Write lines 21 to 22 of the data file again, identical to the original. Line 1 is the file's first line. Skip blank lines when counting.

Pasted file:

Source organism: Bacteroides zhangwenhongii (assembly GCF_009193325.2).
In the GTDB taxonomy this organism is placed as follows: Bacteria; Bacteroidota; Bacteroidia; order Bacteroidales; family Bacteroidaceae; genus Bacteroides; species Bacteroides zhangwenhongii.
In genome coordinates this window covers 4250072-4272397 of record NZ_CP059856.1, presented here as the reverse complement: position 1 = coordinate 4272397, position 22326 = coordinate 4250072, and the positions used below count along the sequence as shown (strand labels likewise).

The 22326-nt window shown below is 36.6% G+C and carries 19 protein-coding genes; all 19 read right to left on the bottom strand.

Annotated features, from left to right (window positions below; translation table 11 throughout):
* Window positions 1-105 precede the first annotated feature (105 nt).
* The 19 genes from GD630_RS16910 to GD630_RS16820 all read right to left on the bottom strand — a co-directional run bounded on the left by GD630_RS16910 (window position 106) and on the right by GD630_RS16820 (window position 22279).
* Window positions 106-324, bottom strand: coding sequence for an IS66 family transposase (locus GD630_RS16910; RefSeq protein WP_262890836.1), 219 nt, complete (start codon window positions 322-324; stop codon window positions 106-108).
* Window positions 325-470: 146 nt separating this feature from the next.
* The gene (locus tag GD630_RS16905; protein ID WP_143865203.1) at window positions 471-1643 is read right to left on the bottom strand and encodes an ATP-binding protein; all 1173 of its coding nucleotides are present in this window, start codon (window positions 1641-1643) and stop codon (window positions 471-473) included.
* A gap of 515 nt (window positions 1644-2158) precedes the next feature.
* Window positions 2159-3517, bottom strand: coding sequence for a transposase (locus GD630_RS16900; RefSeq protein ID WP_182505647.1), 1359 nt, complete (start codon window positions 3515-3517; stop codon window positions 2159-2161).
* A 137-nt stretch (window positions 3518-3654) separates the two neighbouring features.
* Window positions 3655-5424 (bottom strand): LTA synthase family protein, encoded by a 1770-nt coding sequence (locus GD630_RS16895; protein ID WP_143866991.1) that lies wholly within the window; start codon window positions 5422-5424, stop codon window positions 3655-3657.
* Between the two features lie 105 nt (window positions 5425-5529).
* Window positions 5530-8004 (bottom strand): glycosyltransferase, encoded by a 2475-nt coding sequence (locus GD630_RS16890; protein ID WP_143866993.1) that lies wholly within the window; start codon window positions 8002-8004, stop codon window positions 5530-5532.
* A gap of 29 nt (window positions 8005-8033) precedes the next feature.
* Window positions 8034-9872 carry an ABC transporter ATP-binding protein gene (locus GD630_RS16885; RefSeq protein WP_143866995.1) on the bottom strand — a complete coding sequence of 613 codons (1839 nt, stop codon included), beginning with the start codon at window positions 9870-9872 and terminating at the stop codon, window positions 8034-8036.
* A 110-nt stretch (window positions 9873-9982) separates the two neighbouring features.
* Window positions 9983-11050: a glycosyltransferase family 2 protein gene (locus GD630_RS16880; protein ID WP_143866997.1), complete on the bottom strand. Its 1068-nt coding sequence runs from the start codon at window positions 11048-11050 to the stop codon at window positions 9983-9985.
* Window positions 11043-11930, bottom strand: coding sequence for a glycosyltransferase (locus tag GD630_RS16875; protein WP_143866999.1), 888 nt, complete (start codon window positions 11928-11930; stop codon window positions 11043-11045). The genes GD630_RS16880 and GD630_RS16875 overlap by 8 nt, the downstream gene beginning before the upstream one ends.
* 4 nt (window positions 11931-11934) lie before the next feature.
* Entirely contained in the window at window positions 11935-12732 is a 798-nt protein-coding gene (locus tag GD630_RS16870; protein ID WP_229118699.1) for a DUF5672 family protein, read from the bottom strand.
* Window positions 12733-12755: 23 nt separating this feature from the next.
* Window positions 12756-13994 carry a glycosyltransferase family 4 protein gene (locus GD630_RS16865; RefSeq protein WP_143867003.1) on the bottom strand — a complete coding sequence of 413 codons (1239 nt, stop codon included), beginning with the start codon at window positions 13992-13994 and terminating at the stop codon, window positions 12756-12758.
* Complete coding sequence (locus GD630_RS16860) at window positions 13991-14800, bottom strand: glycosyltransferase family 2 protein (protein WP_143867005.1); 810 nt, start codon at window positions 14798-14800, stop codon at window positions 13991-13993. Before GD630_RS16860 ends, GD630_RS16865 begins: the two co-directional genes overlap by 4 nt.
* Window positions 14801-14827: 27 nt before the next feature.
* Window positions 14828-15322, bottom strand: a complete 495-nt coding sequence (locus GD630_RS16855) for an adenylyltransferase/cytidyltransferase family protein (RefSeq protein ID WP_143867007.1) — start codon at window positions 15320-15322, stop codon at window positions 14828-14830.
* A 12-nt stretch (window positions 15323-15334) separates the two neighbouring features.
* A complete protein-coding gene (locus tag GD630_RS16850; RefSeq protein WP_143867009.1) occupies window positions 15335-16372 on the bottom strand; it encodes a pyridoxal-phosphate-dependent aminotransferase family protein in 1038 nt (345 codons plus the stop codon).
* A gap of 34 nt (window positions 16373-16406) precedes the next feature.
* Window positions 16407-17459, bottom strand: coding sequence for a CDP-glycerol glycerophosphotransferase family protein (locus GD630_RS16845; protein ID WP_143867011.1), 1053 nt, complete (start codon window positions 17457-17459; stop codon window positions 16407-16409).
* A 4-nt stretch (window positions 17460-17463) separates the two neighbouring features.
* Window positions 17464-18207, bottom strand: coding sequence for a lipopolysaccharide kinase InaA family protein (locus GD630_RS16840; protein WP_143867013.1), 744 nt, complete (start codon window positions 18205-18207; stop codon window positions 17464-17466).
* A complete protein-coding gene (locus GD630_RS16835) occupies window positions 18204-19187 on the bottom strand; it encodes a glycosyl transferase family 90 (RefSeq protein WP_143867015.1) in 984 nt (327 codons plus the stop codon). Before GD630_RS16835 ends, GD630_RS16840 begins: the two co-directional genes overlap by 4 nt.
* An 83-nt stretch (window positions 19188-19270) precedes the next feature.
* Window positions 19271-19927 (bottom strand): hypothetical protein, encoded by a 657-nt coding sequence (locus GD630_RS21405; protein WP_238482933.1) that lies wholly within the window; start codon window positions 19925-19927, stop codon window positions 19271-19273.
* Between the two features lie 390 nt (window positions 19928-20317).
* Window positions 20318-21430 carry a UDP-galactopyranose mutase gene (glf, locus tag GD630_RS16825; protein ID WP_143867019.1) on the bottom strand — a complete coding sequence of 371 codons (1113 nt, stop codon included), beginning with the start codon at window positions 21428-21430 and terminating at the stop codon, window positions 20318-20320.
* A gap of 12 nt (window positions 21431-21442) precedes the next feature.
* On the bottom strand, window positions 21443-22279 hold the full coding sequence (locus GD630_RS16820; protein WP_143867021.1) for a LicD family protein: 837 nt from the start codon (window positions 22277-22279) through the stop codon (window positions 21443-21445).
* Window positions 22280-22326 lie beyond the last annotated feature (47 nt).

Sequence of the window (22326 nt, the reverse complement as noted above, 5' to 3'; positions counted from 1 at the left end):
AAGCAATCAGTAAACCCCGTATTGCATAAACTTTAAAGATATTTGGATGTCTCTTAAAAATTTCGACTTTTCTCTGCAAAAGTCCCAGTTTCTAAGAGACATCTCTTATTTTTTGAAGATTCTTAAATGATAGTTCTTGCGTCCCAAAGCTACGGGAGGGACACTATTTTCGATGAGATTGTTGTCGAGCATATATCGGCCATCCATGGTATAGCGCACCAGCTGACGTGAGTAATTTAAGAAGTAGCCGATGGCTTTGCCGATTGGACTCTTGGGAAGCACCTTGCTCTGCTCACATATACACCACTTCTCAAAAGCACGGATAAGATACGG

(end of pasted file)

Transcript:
* Window positions 11043-11930, bottom strand: coding sequence for a glycosyltransferase (locus tag GD630_RS16875; protein WP_143866999.1), 888 nt, complete (start codon window positions 11928-11930; stop codon window positions 11043-11045). The genes GD630_RS16880 and GD630_RS16875 overlap by 8 nt, the downstream gene beginning before the upstream one ends.
* 4 nt (window positions 11931-11934) lie before the next feature.